14. Lee, S.H.; Lee, C.J.; Lee, K.H.; Lee, J.M.; Kim, B.M.; Ko, D.C. Influence of tool shape on hole clinching for carbon fiber-reinforced plastic and SPRC440. Adv. Mecha. Eng. 2014, 6, 810–864. [Google Scholar] [CrossRef]
  15. Coppieters, S.; Lava, P.; Baes, S.; Sol, H.; Van Houtte, P.; Debruyne, D. Analytical method to predict the pull-out strength of clinched connections. Thin. Wall. Struct. 2012, 52, 42–52. [Google Scholar] [CrossRef]
  16. Lee, C.J.; Kim, J.Y.; Lee, S.K.; Ko, D.C.; Kim, B.M. Design of mechanical clinching tools for joining of aluminium alloy sheets. Mater. Design. 2010, 31, 1854–1861. [Google Scholar] [CrossRef]
  17. He, X.C.; Gao, A.F.; Yang, H.Y.; Xing, B.Y. Mechanical behavior of clinched sheet material joints and strength design procedure. Acta. Phys. Pol. A 2016, 120, 698–700. [Google Scholar] [CrossRef]
  18. Shen, G.; Lee, C.J.; Lee, J.M.; Kang, G.S.; Park, J.H.; Kim, B.M.; Ko, D.C. Prediction of failure mode in hole clinching of Al alloy and advanced high-strength steel. Key Eng. Mater. 2016, 716, 481–486. [Google Scholar] [CrossRef]
  19. Lee, C.J.; Kim, B.M.; Kang, B.S.; Song, W.J.; Ko, D.C. Improvement of joinability in a hole clinching process with aluminum alloy and carbon fiber reinforced plastic using a spring die. Compos. Struct. 2017, 173, 58–69. [Google Scholar] [CrossRef]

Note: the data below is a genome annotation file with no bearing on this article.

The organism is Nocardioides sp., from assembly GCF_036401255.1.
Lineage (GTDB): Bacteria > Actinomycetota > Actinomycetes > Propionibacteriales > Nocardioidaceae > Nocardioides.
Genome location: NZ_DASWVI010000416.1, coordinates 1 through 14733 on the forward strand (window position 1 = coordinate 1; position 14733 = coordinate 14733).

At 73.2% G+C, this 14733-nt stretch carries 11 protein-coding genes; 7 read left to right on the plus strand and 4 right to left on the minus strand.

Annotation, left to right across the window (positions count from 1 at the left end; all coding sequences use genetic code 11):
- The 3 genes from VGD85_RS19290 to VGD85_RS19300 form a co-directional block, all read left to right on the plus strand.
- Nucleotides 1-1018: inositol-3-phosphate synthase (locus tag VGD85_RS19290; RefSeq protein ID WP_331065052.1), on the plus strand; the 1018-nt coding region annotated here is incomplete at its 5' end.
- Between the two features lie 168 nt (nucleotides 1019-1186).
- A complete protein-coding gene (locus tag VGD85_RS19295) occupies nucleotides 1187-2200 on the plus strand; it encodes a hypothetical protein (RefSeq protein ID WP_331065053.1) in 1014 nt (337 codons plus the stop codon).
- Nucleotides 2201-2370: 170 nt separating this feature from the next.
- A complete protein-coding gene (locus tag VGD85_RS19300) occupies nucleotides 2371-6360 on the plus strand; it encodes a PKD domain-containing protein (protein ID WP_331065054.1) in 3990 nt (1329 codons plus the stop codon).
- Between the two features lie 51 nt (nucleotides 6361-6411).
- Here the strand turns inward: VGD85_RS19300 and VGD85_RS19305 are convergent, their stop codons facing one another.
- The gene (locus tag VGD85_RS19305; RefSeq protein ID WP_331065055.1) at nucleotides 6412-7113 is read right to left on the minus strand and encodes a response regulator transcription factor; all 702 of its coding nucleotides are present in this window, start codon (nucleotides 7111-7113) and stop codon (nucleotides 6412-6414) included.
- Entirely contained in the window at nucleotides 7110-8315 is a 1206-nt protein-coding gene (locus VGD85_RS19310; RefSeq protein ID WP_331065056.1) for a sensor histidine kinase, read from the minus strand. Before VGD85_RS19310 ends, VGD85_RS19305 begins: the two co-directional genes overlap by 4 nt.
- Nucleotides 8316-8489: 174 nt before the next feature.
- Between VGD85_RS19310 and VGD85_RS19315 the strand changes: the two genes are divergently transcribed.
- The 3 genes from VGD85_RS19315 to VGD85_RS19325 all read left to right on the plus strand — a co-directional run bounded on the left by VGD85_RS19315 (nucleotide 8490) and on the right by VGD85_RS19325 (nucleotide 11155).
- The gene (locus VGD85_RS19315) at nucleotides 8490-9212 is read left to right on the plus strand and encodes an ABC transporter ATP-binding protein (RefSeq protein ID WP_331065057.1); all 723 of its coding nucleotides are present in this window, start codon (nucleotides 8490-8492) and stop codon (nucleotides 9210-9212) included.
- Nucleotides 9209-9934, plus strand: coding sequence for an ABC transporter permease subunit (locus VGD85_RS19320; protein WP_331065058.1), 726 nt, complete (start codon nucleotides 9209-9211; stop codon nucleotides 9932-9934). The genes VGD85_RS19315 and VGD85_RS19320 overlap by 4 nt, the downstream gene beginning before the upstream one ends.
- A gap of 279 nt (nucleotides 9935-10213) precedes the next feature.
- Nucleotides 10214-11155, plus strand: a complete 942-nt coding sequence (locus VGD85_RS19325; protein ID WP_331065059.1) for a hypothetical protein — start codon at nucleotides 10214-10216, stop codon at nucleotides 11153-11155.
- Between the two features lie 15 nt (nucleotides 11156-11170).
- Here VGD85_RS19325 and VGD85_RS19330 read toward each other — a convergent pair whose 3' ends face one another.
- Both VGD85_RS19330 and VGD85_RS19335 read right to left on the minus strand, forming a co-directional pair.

20. EN ISO 14272. Resistance welding—Destructive testing of welds—Specimen dimensions and procedure for cross tension testing of resistance spot and embossed projection welds; International Organization for Standardization: Geneva, Switzerland, 2016. [Google Scholar]
Figure 1. Schematic of the hole-clinching process.
Figure 1. Schematic of the hole-clinching process.
Metals 08 01020 g001
Figure 2. Failure mechanisms of hole clinched joint under pull-out loading condition.
Figure 2. Failure mechanisms of hole clinched joint under pull-out loading condition.
Metals 08 01020 g002
Figure 3. Hole-clinching machine and tools.
Figure 3. Hole-clinching machine and tools.
Metals 08 01020 g003
Figure 4. Geometrical interlocking parameters of hole-clinched joints.
Figure 4. Geometrical interlocking parameters of hole-clinched joints.